The government mobilised almost all of the country’s 58,000 troops against the strike. General Nevil McCready, who was in charge of military operations, later recalled, “Nothing could have been more harmonious or easier than my relations with the railway magnates.”
In Chesterfield, strikers set the station ablaze. 50 troops of the West Yorkshire regiment reinforced the police and made repeated bayonet charges into the workers.
Llanelli in south west Wales, which is the focus of Griffiths’ book, saw the most extended battles. Strikers seized railway buildings to halt any movement along the line.
Such militancy won support from wide layers of the working class, including workers in the tinplate factories which dominated the town.
Faced with a united strike, the government panicked. Home secretary Winston Churchill declared, “The men have beaten us. We cannot keep the trains running. There is nothing we can do. We are done!”
But the state also fought back. The government sent troops to “restore order” in Llanelli, where a vast crowd of workers had gathered. The union leaders urged the strikers to disperse and, after a day-long battle, the police and troops regained control. Trains began to pass through again.
The next day strikers and other workers returned to the offensive. They stoned the police and soldiers, and blocked the tracks. Army commanders then ordered soldiers to shoot into the crowd, killing Leonard Worsell and John John.
Revenge was swift. Pickets halted a train which they then discovered was carrying supplies for the Devonshire regiment: “The carriages were wrecked and looted with young lads seen parading around town in military head-dress and tunics.”
The goods yard was smashed while the authorities looked on powerless.
Subsequent assaults on trains saw 97 railway carriages burnt. Attention then turned to the people who had helped set up the shootings. Rioters attacked the grocery shop of chief magistrate Thomas Jones, hurling a block of concrete through the window.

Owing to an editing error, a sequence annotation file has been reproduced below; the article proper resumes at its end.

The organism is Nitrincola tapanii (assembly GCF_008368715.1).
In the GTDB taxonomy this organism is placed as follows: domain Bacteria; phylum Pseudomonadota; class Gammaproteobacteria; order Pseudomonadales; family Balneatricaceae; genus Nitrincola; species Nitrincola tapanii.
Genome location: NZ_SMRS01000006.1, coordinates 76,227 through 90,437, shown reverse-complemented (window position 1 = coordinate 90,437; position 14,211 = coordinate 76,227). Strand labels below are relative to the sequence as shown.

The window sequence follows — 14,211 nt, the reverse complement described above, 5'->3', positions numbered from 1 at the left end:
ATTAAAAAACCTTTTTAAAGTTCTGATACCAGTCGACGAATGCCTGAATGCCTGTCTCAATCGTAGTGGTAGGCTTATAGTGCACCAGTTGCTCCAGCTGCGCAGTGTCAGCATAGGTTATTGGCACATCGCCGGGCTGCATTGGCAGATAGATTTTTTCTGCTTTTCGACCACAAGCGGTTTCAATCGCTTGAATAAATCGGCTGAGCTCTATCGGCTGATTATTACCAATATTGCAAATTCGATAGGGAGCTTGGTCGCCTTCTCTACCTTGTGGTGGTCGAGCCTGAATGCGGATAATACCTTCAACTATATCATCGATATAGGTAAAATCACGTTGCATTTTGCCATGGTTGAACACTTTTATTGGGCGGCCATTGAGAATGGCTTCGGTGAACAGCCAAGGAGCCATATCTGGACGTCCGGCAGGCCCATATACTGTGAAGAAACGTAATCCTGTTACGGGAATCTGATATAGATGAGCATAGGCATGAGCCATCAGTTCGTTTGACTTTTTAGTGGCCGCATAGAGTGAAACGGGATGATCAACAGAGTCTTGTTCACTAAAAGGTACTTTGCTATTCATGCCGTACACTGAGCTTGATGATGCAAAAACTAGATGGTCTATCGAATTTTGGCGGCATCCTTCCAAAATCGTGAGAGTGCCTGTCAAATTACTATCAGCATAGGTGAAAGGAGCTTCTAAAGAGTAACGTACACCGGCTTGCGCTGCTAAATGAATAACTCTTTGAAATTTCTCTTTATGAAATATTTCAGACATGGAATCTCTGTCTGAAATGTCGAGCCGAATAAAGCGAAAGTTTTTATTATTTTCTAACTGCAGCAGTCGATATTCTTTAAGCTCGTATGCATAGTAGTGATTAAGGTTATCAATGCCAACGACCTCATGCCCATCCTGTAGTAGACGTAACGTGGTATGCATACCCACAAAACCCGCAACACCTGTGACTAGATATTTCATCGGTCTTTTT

Far from intimidating the strikers, the state violence raised their struggle to a higher level. And the government moved from repression to seeking a compromise settlement.
Chancellor Lloyd George leaned on the railway bosses to agree a commission of inquiry into the industry.
That was enough to satisfy the union leaders, who called off the strike. As the news spread, many workers reacted with fury – but there was not enough organisation to keep the action going.
The commission eventually reported, after the momentum had died down. It recommended only pathetic concessions to workers. Union leaders were forced to reject it and threaten more strikes, but they backed down after a few more minimal changes.
The murders by the military were covered up. This led Labour MP Keir Hardie to write his pamphlet Killing No Murder, which provides the title of Griffiths’ book.
The main impact of the strikes was pressure towards organisational unity.
The National Union of Railwaymen (NUR), the forerunner of today’s RMT union, was created in 1913. The three unions it brought together had 186,000 members in total, but within a year the NUR had 273,000.
The strikes of this period demonstrate that workers with no tradition of militancy and with the most cowardly union leaders can explode into action.
History moves through leaps of consciousness. There may be a gradual accumulation of bitterness, but at some point it either dissipates or bursts into much higher forms of struggle.
When that happens socialists must respond industrially and politically. In 1911 workers needed rank and file organisation, and the ability to act independently. The potential was there, but it was not realised. This fed into the discussions that bore fruit during the First World War and in the methods of the early Communist Party.
But there was also a political issue. The strikes were inseparable from the crisis of Liberalism, and issues such as women’s suffrage, an end to British rule in Ireland, and the approach of war with Germany. Workers groped towards a political force that could address all these questions.
The syndicalists were tremendous militants, and understood the violence of the state. But they did not fully grasp the way bureaucratic pressures affect trade union leaders. Neither did they have an answer to how the working class could take power.
The lack of a revolutionary party left the field open for the Labour Party – a step forward compared to a total lack of class political organisation, but far less than could have been built.
The strikes of 1910–4 were the forerunner of an even greater challenge in the period after the war and the inspiration of 1917’s Russian Revolution. They are full of lessons for us today.